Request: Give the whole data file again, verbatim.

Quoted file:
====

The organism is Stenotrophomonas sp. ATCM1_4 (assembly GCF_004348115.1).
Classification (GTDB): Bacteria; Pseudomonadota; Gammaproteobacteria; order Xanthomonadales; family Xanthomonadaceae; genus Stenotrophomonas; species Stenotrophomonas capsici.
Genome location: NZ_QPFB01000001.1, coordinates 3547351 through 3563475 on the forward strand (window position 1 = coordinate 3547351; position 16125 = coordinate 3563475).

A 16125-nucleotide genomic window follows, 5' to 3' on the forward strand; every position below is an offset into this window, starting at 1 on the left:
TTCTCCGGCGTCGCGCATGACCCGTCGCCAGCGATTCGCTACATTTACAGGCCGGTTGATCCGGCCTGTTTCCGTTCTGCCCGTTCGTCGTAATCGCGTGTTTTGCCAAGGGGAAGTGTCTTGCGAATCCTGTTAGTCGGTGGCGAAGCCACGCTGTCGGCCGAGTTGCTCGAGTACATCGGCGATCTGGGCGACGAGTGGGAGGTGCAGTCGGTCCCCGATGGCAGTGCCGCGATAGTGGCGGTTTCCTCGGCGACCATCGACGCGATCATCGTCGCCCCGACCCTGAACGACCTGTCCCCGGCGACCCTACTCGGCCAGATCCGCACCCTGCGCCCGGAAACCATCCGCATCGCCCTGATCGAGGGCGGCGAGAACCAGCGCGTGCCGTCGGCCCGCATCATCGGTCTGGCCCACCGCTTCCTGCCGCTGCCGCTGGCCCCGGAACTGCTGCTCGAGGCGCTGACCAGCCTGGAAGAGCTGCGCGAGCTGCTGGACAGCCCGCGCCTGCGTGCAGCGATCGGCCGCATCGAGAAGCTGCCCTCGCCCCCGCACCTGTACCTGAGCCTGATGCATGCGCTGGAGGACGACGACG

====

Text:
The organism is Stenotrophomonas sp. ATCM1_4 (assembly GCF_004348115.1).
Classification (GTDB): Bacteria; Pseudomonadota; Gammaproteobacteria; order Xanthomonadales; family Xanthomonadaceae; genus Stenotrophomonas; species Stenotrophomonas capsici.
Genome location: NZ_QPFB01000001.1, coordinates 3547351 through 3563475 on the forward strand (window position 1 = coordinate 3547351; position 16125 = coordinate 3563475).

A 16125-nucleotide genomic window follows, 5' to 3' on the forward strand; every position below is an offset into this window, starting at 1 on the left:
TTCTCCGGCGTCGCGCATGACCCGTCGCCAGCGATTCGCTACATTTACAGGCCGGTTGATCCGGCCTGTTTCCGTTCTGCCCGTTCGTCGTAATCGCGTGTTTTGCCAAGGGGAAGTGTCTTGCGAATCCTGTTAGTCGGTGGCGAAGCCACGCTGTCGGCCGAGTTGCTCGAGTACATCGGCGATCTGGGCGACGAGTGGGAGGTGCAGTCGGTCCCCGATGGCAGTGCCGCGATAGTGGCGGTTTCCTCGGCGACCATCGACGCGATCATCGTCGCCCCGACCCTGAACGACCTGTCCCCGGCGACCCTACTCGGCCAGATCCGCACCCTGCGCCCGGAAACCATCCGCATCGCCCTGATCGAGGGCGGCGAGAACCAGCGCGTGCCGTCGGCCCGCATCATCGGTCTGGCCCACCGCTTCCTGCCGCTGCCGCTGGCCCCGGAACTGCTGCTCGAGGCGCTGACCAGCCTGGAAGAGCTGCGCGAGCTGCTGGACAGCCCGCGCCTGCGTGCAGCGATCGGCCGCATCGAGAAGCTGCCCTCGCCCCCGCACCTGTACCTGAGCCTGATGCATGCGCTGGAGGACGACGACG